Embracing the blockchain

October 6 2017 by Nick Ferguson

Development of blockchain technology in the insurance industry continues to make strides. The promise of blockchain’s distributed ledger and frictionless transfer of information offers real potential and the industry is already close to deploying real-world solutions.

This week, the Blockchain Insurance Industry Initiative, known as B3i, added 23 new entrants to its market testing programme after the successful launch of a working prototype at the Monte Carlo RVS conference in September — and just one year after it started work. The group now includes companies from every corner of the world: Africa, Asia, Australia, Europe, the Americas, the Middle East and the Caribbean.

The prototype is an application that puts property natural catastrophe excess-of-loss contracts on a shared ledger.

“All parties have the same terms, agree them in real-time, know who has signed what line, paid what premium and reimbursed which claim,” said Paul Meeusen, head of distributed ledger technology at Swiss Re, at the Monte Carlo launch. “No more contract uncertainty, no more claims or cash settlement latency. That is what happens when you mutualise database infrastructure across independent entities.”

Meeusen compared these smart contracts to the development of containerisation in the shipping industry.

“If we cannot even track our risks properly, how then how can we trade them?” he asked. “If we get our contract data right when we place and incept the risk, then we avoid a lot of unnecessary frictional costs later. As Google organises our data, we will master our risk data. Like the container, if we structure and package it right, trading becomes easier.”

B3i’s Sylvain De Crom predicts that brokers, insurers and reinsurers using the app could achieve a productivity gain of up to 30% thanks to lower administration costs, giving them the ability to offer more attractive rates and fees in the future.

The new entrants hoping to benefit from this are: AIA, AIG, Aon, Chubb, Covea, Everest Re, Gen Re, Guy Carpenter and Marsh, JLT Re, Leadway Assurance, LocalTapiola, Mapfre Re, Navigators, PartnerRe, QBE Re, Saham Assurance, Sava Re, Takaful Emarat, TigerRisk, Trust Re, UnipolSai and Willis Re.

The next step is a beta-testing programme starting this month. The participants will be granted access to a sandbox environment to simulate the creation and settlement of contracts, and a review is underway to consider creating a more permanent operation within a legal entity in 2018.

The original 15 members of B3i are Achmea, Aegon, Ageas, Allianz, Generali, Hannover Re, Liberty Mutual, Munich Re, RGA, SCOR, Sompo Japan Nipponkoa Insurance, Swiss Re, Tokio Marine Holdings, XL Catlin and Zurich.

B3i isn’t the only game in town. Guardtime, EY and Moller-Maersk have developed a marine insurance blockchain platform that they plan to launch early next year. Similar to the B3i app, it connects clients, brokers, insurers and third parties to distributed common ledgers that capture data about identities, risk and exposures, and integrates this information with insurance contracts.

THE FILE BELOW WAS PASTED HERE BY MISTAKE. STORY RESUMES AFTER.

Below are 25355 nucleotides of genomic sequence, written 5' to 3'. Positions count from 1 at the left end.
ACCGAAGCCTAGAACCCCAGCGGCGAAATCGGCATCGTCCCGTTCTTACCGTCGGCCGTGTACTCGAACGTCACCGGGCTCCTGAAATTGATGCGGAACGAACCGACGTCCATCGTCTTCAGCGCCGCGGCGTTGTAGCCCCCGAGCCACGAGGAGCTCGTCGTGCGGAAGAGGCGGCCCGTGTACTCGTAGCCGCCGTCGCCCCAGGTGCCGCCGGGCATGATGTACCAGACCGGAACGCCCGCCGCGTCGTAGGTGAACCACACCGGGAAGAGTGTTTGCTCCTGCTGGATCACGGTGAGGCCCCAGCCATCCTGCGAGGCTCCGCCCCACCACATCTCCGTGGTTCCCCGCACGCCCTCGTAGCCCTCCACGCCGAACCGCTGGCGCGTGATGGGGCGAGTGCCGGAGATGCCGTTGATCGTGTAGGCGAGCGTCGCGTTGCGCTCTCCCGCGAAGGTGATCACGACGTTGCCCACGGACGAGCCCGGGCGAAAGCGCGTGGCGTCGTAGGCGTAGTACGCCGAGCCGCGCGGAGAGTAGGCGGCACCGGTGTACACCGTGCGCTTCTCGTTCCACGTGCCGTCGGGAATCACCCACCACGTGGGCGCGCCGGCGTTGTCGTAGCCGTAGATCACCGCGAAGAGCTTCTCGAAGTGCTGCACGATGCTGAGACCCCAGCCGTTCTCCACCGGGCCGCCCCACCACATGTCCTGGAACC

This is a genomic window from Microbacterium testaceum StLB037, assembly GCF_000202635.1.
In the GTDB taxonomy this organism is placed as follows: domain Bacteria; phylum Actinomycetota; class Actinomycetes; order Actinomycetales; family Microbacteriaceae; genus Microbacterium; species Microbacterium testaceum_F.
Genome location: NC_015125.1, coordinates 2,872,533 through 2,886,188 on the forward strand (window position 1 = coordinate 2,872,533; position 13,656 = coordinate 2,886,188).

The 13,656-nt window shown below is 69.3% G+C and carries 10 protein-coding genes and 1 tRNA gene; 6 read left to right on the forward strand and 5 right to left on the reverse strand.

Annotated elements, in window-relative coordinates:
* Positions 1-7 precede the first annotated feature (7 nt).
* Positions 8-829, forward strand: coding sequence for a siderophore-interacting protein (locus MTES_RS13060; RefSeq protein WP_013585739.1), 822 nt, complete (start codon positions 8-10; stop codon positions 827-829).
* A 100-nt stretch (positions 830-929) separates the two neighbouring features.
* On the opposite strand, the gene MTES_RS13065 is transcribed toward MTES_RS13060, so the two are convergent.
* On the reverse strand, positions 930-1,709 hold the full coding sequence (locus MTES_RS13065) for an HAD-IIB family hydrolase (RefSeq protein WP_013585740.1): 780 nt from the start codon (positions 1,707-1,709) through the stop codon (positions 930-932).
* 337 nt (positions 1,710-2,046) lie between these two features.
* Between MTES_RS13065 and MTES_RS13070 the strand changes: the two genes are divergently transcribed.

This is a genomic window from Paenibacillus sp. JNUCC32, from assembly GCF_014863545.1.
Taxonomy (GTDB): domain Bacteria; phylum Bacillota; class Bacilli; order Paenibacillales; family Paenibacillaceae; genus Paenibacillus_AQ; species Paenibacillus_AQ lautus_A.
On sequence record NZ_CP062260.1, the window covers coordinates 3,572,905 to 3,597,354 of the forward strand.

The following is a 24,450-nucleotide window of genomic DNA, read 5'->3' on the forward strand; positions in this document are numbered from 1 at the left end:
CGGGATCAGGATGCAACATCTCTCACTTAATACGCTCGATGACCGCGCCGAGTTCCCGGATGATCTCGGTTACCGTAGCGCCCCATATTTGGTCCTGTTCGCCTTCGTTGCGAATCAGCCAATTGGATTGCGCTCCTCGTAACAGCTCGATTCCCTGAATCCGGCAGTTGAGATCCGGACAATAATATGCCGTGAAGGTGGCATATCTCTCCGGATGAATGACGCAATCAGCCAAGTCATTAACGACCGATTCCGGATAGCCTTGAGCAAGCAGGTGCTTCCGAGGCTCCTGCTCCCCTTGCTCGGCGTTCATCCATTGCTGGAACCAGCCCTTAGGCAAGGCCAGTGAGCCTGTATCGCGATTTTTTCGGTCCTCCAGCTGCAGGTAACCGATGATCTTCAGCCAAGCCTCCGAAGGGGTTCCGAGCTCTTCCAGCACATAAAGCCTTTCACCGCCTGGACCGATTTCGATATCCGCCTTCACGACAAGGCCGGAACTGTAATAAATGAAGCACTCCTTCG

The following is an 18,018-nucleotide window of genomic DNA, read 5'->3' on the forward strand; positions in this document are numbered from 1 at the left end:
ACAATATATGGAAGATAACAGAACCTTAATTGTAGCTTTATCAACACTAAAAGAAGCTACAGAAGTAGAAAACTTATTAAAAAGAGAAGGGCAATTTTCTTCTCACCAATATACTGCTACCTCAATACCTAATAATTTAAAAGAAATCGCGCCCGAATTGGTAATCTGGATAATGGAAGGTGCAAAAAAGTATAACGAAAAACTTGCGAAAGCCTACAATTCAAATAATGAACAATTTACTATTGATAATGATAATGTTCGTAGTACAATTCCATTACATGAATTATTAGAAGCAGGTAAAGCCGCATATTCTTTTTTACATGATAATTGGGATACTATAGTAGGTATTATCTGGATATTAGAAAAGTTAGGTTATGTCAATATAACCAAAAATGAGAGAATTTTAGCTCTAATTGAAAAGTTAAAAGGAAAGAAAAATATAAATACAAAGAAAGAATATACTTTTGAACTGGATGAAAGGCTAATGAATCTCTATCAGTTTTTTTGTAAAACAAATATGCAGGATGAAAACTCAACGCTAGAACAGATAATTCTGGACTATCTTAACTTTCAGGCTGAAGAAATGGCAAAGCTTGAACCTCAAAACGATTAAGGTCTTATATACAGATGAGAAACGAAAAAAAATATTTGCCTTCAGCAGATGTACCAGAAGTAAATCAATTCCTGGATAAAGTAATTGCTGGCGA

This is particularly useful in the marine sector, which operates across borders and involves multiple parties, long paper chains and duplication, high transaction volumes and significant levels of reconciliation. The blockchain can resolve these challenges and create complete transparency, compliance and accurate exposure management.

“This successful proof of concept is ground breaking,” said Martin Henley, chief information officer, XL Catlin. “While the insurance industry has been looking at blockchain as a way to disrupt some of its processes and become more efficient, this will lead to ‘real-life’ innovations. We will learn from those and apply them to other insurance segments — and ultimately better delivery for our clients across the industry.”

Here in Asia, China Construction Bank has also developed a blockchain-enabled bancassurance project in Hong Kong. Built on IBM’s blockchain platform, the solution streamlines CCB’s bancassurance process, allowing the insurer and its banking partners to access a shared ledger that provides an immutable record of transactions.

So far, all these innovations achieve a similar goal of improving efficiency for the sell-side of the industry. To be sure, buyers may benefit from this through lower premiums and quicker claims, but there are also applications of blockchain that could help to radically change the offering.

One potential use of blockchain technology is to lower the cost of money transfers. Japan’s Mitsubishi UFJ introduced a smartphone app this week that lets customers exchange cash using its own MUFG Coin digital currency as the transfer medium. Costs are so low that even very small amounts of money can be transferred without the friction of traditional payments systems. And this has potential application in insurance, opening the door for hourly on-demand insurance contracts.

While there has been plenty of hype around blockchain for quite some time, it now seems as though real solutions are beginning to emerge.

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